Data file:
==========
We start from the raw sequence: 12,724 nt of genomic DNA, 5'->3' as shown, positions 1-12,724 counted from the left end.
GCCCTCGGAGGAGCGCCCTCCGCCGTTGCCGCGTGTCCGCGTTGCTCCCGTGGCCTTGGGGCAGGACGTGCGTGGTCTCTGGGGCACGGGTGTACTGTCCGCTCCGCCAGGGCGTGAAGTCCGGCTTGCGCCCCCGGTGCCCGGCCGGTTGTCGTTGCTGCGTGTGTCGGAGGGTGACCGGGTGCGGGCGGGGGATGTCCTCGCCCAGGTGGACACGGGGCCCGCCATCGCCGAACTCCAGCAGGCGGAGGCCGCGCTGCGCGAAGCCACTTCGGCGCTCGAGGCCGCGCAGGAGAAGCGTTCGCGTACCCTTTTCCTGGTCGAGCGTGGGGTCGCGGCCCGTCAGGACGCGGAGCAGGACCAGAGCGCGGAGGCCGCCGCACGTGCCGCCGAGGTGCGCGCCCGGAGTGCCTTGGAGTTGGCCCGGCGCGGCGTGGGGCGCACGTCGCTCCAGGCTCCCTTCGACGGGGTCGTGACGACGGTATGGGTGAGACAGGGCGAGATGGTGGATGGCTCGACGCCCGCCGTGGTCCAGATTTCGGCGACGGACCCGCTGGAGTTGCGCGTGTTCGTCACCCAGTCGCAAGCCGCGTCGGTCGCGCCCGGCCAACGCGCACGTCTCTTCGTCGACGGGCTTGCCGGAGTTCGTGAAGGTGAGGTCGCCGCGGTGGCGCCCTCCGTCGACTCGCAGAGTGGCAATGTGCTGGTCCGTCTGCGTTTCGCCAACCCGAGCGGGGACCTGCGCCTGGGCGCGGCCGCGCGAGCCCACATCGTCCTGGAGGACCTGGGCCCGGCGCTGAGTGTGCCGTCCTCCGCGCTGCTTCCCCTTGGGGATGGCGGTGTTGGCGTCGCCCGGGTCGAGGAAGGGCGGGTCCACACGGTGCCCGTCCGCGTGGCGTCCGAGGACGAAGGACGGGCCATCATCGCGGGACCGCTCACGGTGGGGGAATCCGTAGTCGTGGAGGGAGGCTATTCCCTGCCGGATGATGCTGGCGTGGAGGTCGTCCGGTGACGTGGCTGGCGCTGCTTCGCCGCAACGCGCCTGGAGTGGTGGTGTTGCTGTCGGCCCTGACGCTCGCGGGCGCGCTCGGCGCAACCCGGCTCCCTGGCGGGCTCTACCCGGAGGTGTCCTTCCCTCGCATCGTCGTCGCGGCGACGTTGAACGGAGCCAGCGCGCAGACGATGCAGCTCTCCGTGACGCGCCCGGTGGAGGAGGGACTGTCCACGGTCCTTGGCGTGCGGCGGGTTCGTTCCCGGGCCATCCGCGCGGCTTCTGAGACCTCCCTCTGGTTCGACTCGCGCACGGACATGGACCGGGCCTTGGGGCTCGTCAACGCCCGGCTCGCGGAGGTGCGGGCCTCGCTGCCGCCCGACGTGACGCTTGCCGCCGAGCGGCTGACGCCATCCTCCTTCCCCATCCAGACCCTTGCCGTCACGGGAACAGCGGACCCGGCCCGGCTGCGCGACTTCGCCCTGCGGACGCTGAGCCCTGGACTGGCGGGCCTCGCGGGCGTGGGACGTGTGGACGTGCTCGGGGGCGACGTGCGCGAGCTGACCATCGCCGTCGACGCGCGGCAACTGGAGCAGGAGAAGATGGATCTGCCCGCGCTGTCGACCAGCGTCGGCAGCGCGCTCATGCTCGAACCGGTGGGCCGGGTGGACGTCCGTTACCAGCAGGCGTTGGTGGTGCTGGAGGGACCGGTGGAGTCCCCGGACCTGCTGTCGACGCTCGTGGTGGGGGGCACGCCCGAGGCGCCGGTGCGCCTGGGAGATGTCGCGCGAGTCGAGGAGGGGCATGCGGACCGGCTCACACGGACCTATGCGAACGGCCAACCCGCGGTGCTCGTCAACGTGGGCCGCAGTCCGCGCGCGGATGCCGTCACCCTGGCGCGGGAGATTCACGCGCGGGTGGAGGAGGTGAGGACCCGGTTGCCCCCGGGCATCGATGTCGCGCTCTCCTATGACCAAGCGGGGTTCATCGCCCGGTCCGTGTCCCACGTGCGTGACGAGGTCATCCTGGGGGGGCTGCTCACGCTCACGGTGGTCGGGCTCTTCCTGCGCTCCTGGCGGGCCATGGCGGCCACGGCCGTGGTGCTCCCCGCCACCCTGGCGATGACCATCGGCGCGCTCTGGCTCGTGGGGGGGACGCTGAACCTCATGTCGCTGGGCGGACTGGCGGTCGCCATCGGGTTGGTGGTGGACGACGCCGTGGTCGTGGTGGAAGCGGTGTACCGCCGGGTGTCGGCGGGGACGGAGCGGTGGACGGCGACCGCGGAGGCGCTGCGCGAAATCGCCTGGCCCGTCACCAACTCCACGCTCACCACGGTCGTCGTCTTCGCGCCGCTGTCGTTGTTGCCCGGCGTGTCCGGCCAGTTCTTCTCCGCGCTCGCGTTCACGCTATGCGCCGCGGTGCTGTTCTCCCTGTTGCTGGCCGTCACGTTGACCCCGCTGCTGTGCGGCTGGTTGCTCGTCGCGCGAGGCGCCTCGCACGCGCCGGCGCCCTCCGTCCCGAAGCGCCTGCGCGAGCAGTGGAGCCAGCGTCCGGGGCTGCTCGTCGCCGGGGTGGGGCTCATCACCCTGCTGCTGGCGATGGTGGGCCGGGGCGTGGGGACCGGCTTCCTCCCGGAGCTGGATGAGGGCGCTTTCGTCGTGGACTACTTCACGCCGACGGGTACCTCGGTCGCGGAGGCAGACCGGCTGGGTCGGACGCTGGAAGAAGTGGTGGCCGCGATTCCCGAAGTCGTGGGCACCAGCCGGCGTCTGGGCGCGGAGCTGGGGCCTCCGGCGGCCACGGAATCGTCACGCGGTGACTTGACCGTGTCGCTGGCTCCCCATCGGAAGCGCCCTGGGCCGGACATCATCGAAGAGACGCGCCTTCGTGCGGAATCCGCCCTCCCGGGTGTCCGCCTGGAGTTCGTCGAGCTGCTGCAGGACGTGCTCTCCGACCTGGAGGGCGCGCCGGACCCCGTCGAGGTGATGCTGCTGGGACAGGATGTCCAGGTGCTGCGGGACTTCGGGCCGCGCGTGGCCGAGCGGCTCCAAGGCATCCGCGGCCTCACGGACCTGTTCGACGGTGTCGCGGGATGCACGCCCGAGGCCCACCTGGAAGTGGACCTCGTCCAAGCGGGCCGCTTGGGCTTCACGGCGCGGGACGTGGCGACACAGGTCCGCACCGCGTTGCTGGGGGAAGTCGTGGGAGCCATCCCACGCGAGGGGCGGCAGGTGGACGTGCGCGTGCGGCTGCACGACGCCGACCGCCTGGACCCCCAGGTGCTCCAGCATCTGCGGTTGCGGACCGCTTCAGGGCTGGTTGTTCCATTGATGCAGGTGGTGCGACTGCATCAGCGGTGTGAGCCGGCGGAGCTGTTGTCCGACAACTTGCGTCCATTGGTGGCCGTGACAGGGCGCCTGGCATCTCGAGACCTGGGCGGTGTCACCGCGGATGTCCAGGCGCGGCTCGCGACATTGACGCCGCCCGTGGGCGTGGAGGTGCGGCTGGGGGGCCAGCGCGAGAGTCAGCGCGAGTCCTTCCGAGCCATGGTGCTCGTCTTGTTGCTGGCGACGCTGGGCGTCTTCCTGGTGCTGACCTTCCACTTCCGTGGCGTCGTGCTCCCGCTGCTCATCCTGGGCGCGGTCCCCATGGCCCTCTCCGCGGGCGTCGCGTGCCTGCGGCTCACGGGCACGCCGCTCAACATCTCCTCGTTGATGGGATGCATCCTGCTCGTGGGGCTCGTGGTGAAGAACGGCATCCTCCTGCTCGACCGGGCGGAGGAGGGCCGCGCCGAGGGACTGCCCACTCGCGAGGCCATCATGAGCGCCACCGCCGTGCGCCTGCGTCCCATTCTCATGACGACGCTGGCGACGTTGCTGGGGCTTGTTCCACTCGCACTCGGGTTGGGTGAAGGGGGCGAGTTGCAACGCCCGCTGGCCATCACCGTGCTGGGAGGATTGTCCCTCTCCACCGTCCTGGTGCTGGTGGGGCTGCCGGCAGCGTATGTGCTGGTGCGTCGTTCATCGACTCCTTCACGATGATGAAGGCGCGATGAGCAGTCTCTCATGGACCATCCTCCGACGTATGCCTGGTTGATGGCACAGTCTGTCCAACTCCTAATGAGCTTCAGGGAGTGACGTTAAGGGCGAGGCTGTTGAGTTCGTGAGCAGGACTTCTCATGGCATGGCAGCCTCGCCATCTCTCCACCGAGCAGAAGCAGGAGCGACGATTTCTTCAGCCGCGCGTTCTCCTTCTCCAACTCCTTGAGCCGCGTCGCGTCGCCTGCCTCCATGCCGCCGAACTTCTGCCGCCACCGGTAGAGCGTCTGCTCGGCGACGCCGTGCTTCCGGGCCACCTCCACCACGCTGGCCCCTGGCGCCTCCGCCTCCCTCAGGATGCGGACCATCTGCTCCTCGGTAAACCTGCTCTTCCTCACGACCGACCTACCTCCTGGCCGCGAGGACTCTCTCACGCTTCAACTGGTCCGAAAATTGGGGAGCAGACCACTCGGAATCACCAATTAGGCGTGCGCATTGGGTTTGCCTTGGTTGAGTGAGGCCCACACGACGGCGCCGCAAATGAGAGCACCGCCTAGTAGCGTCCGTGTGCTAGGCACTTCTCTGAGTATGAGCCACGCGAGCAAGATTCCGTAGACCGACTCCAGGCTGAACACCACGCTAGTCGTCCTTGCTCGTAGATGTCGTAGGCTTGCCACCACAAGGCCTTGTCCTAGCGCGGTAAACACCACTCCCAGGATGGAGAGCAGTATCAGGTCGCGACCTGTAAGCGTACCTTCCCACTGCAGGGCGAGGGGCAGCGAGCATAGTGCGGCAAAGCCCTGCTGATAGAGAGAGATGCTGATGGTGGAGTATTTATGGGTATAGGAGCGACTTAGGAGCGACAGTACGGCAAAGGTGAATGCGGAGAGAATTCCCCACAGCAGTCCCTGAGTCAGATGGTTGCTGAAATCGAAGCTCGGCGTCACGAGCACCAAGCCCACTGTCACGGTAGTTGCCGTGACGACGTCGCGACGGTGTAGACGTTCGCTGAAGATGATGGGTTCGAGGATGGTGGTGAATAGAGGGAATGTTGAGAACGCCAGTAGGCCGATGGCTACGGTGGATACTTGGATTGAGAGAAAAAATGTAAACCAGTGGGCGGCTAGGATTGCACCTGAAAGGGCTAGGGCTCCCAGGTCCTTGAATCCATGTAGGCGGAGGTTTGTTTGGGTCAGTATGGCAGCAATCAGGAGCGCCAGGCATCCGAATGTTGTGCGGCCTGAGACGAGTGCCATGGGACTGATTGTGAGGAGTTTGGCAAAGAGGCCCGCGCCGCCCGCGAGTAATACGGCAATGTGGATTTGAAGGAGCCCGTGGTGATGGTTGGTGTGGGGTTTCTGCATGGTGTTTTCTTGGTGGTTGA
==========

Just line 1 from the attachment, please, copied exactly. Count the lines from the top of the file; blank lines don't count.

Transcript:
We start from the raw sequence: 12,724 nt of genomic DNA, 5'->3' as shown, positions 1-12,724 counted from the left end.